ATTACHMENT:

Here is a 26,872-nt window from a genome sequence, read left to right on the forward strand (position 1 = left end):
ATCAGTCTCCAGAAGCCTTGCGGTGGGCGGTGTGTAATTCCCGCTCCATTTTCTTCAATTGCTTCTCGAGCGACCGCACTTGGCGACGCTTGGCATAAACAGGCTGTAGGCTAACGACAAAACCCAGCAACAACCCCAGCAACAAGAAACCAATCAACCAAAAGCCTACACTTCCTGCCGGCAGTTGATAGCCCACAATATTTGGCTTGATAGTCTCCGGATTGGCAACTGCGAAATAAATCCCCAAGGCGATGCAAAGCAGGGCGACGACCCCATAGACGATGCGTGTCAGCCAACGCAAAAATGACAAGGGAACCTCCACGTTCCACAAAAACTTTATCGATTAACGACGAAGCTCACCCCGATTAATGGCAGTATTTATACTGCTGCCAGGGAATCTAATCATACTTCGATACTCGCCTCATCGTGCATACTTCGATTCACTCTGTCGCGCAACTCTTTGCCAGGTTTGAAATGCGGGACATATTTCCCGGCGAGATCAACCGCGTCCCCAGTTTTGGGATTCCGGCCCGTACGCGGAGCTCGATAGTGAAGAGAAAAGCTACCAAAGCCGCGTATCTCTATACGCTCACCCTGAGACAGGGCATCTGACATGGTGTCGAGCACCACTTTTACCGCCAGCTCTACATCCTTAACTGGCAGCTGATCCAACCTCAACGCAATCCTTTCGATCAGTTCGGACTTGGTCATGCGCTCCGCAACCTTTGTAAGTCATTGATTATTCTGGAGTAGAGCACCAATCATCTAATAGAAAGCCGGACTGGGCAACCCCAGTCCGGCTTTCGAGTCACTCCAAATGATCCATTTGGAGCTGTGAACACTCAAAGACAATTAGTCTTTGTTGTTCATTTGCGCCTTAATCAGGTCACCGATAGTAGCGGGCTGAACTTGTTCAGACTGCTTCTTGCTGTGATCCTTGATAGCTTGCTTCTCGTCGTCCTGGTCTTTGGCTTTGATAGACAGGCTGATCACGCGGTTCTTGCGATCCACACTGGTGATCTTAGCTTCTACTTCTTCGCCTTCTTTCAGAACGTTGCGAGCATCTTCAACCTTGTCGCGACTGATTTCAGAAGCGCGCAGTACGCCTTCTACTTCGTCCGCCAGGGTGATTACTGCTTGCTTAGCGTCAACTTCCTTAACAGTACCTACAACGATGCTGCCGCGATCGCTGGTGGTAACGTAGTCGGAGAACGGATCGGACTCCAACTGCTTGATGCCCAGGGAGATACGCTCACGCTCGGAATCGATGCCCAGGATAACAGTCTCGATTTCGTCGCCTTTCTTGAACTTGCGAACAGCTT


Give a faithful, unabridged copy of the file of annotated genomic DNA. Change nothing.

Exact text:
Here is a 26,872-nt window from a genome sequence, read left to right on the forward strand (position 1 = left end):
ATCAGTCTCCAGAAGCCTTGCGGTGGGCGGTGTGTAATTCCCGCTCCATTTTCTTCAATTGCTTCTCGAGCGACCGCACTTGGCGACGCTTGGCATAAACAGGCTGTAGGCTAACGACAAAACCCAGCAACAACCCCAGCAACAAGAAACCAATCAACCAAAAGCCTACACTTCCTGCCGGCAGTTGATAGCCCACAATATTTGGCTTGATAGTCTCCGGATTGGCAACTGCGAAATAAATCCCCAAGGCGATGCAAAGCAGGGCGACGACCCCATAGACGATGCGTGTCAGCCAACGCAAAAATGACAAGGGAACCTCCACGTTCCACAAAAACTTTATCGATTAACGACGAAGCTCACCCCGATTAATGGCAGTATTTATACTGCTGCCAGGGAATCTAATCATACTTCGATACTCGCCTCATCGTGCATACTTCGATTCACTCTGTCGCGCAACTCTTTGCCAGGTTTGAAATGCGGGACATATTTCCCGGCGAGATCAACCGCGTCCCCAGTTTTGGGATTCCGGCCCGTACGCGGAGCTCGATAGTGAAGAGAAAAGCTACCAAAGCCGCGTATCTCTATACGCTCACCCTGAGACAGGGCATCTGACATGGTGTCGAGCACCACTTTTACCGCCAGCTCTACATCCTTAACTGGCAGCTGATCCAACCTCAACGCAATCCTTTCGATCAGTTCGGACTTGGTCATGCGCTCCGCAACCTTTGTAAGTCATTGATTATTCTGGAGTAGAGCACCAATCATCTAATAGAAAGCCGGACTGGGCAACCCCAGTCCGGCTTTCGAGTCACTCCAAATGATCCATTTGGAGCTGTGAACACTCAAAGACAATTAGTCTTTGTTGTTCATTTGCGCCTTAATCAGGTCACCGATAGTAGCGGGCTGAACTTGTTCAGACTGCTTCTTGCTGTGATCCTTGATAGCTTGCTTCTCGTCGTCCTGGTCTTTGGCTTTGATAGACAGGCTGATCACGCGGTTCTTGCGATCCACACTGGTGATCTTAGCTTCTACTTCTTCGCCTTCTTTCAGAACGTTGCGAGCATCTTCAACCTTGTCGCGACTGATTTCAGAAGCGCGCAGTACGCCTTCTACTTCGTCCGCCAGGGTGATTACTGCTTGCTTAGCGTCAACTTCCTTAACAGTACCTACAACGATGCTGCCGCGATCGCTGGTGGTAACGTAGTCGGAGAACGGATCGGACTCCAACTGCTTGATGCCCAGGGAGATACGCTCACGCTCGGAATCGATGCCCAGGATAACAGTCTCGATTTCGTCGCCTTTCTTGAACTTGCGAACAGCTT